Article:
OP, I really do not want to rain on your parade, but please be 110% sure about law school and the practice of law before you go. The job market for lawyers is still pretty awful, and law school enrollment has been untenably high for several years. I graduated from a decent law school in 2008 with good grades and work experience, and passed the bar exam on the first try. It still took me 18 months to find a legal job, and I had to relocate for the one I got. I worked retail and lived in my parents’ basement during that time, and it sucked, frankly. I do really love the job I have now, and I believe law is the right profession for me. Still, it was a tough time. Several of my classmates have said they would not have gone to law school if they knew then what they know now. Starting salaries are not nearly as high as people think, and the debt is onerous. Please just be sure that law is what you want to do, and don’t just go because you can’t think of anything else to do. Again, I don’t mean to be discouraging; I just want you to have your eyes wide open and to be certain about this path. The link Betty posted is great. See also this one from the ABA Journal:

      Good luck!

      1. Blue Dog*

        Also, be absolutely certain that you want to be a lawyer. Law school teaches you to think differently. And you become a miserable person for the next several years. Many friends of mine had a marriage or relationship fail during law school because of the stress and the fact that you will be miserable for 3 years. Do you know that artistic side of you? It will wither and die when exposed to the harsh sunlight of the billable hour. Also, unless you are planning on going to a top 10 law school, the chances of getting a job that will allow you to be able to pay back your students loans is remote.

        Now, if you are POSITIVE that you want to be a lawyer, I suppose you cannot be dissuaded. But if it one of several options you are entertaining, think long and hard about it. Although an attorney theoretically can work in other fields, with the crushing debt you will incur, that is just not reasonable (or responsible).

  10. Scott Woode*

    It doesn’t take a great leap of logic to realize that learning both the hard and soft skills would prove to be a great asset, especially given your aspirations for a J.D.. You certainly will; for me “trial by fire” has always been the best method of learning new material and this certainly sounds like that. I would recommend that, much like previous posters have said, that you sit down with your manager, clearly delineating where you are, where he/she needs you to be given your current experiences with your hybrid role, and what support you need to get there (i.e. training, more time on projects, “open door” policy on his end for questions that may come up, etc.) Do your best to frame your statements in a positive light and I’m sure you’ll receive some response (it may not be what you want to hear, but it will be what is possible).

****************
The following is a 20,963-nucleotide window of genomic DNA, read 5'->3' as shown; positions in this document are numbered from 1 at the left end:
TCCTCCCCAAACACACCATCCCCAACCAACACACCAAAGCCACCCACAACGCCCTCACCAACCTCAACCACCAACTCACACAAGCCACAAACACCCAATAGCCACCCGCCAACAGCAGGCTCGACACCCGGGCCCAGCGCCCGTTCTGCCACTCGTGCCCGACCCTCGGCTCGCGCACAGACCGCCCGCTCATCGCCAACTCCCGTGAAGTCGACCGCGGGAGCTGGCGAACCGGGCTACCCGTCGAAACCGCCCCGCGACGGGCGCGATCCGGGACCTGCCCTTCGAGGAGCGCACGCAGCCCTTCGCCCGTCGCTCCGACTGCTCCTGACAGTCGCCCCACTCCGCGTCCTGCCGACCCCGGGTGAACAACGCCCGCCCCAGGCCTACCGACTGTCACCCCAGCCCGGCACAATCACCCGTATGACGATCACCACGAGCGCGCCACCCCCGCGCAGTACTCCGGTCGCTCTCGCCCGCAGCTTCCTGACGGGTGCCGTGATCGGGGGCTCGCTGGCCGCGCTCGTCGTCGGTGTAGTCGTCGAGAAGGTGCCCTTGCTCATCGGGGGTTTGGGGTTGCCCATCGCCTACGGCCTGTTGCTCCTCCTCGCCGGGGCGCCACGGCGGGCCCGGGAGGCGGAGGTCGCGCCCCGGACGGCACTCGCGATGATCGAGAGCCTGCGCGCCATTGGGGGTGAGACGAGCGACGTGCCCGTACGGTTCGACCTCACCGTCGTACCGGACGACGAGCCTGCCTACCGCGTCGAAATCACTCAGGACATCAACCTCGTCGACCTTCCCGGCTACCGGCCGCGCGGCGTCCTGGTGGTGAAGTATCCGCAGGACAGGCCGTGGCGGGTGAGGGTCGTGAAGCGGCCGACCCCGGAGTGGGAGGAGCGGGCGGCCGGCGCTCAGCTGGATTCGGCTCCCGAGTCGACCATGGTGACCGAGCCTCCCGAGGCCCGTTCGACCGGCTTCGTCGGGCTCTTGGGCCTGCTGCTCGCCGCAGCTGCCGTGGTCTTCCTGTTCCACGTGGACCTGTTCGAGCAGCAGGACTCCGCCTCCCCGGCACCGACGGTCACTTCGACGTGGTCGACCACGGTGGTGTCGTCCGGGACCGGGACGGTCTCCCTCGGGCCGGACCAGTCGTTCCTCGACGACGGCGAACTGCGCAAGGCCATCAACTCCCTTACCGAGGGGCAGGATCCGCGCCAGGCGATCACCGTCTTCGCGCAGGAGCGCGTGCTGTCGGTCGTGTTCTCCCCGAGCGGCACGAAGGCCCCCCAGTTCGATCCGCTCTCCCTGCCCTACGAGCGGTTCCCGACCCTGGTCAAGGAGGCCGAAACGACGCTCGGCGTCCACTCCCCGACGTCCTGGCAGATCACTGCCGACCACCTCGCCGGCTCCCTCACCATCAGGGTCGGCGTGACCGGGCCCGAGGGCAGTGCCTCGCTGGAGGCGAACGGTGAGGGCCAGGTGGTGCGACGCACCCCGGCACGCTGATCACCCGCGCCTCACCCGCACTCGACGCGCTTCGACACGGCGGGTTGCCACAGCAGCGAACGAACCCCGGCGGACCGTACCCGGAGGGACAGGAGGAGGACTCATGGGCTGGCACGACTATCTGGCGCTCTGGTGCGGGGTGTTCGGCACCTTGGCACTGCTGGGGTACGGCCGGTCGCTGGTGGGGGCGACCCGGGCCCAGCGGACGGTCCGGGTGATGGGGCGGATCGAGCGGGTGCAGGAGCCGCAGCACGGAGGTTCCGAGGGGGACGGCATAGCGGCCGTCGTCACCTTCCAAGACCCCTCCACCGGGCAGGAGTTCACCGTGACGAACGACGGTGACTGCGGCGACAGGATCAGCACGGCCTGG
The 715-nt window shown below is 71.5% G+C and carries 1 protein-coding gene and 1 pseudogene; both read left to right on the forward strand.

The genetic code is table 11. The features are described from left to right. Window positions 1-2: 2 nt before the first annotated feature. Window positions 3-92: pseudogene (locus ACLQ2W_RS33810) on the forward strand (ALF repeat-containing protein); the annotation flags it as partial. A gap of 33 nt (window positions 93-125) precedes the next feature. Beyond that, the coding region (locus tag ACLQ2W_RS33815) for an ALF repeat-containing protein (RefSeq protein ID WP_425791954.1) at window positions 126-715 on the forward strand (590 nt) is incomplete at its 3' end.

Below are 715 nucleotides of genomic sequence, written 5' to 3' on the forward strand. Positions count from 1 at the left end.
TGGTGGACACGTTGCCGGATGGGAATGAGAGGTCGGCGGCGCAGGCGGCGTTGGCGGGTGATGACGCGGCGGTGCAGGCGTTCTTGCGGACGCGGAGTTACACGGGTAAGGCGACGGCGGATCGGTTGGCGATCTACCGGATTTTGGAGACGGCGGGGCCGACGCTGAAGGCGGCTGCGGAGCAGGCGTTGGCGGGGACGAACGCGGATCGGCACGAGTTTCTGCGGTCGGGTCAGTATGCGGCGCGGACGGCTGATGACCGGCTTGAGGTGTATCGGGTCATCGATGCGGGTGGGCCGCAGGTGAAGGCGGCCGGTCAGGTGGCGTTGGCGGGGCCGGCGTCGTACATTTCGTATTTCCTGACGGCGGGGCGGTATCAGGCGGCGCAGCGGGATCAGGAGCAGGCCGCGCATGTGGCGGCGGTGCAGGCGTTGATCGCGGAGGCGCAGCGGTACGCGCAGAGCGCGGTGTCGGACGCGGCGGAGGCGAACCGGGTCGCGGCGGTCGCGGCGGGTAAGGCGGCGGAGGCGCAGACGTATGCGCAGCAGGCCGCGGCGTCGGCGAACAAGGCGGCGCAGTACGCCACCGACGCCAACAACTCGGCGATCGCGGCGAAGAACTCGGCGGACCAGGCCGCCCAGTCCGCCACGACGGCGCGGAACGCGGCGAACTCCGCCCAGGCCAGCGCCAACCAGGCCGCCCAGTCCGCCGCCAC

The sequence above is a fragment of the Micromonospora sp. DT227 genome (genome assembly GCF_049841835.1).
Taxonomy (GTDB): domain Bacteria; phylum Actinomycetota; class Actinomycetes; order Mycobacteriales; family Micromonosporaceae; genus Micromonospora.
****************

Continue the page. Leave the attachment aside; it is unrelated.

For daily motivation to get up in the morning I recommend this speech from Henry V, Act 3 Scene 1:
    Most particularly these lines…
    “show us here / the mettle of your pasture; let us swear / that you are worth your breeding; which I doubt not; / for there is none of you so mean and base / that hath not noble lustre in your eyes.”

  11. Angela*

    This is one of those times where you have to treat it as a learning experience. Know that you’re just one person and that while it seems like a bigger deal, this is a very tiny portion of your life. It’s only 5 more months and it will really put you in a good place for law school.

    Having been to law school myself, I have to echo Betty’s sentiment. I wasn’t able to finish due to family requirements and now I’m stuck paying back $120,000 in school loans for a degree I don’t have. I’m not saying that you won’t get the degree – I’m just saying that it’s so expensive.

    Yesterday, I found out that one of the voice talents I use in the e-Learning courses I write is now making $750/hour due to being a Screen Actor’s Guild member. And I wonder why I didn’t do that instead of going to law school!

    Best of luck to you!

  12. L*

    I was in your position about a year and a half ago – asked to do something completely outside my job description/abilities with absurdly inadequate training. It was frustrating, but I figured it out as I went along. Now I’m interviewing for a job that would have taken me five to ten years to qualify for if I hadn’t had this opportunity. There’s a clear end date to your position, so that should help you avoid getting too stressed out. Just do the very best you can, and think of all the contacts and networking opportunities you are developing (assuming this trade organization is related to your eventual career path). I’m willing to bet that in a few years you will look back on this time and be grateful for the experience and the doors it opens for you.

  13. Suzanne*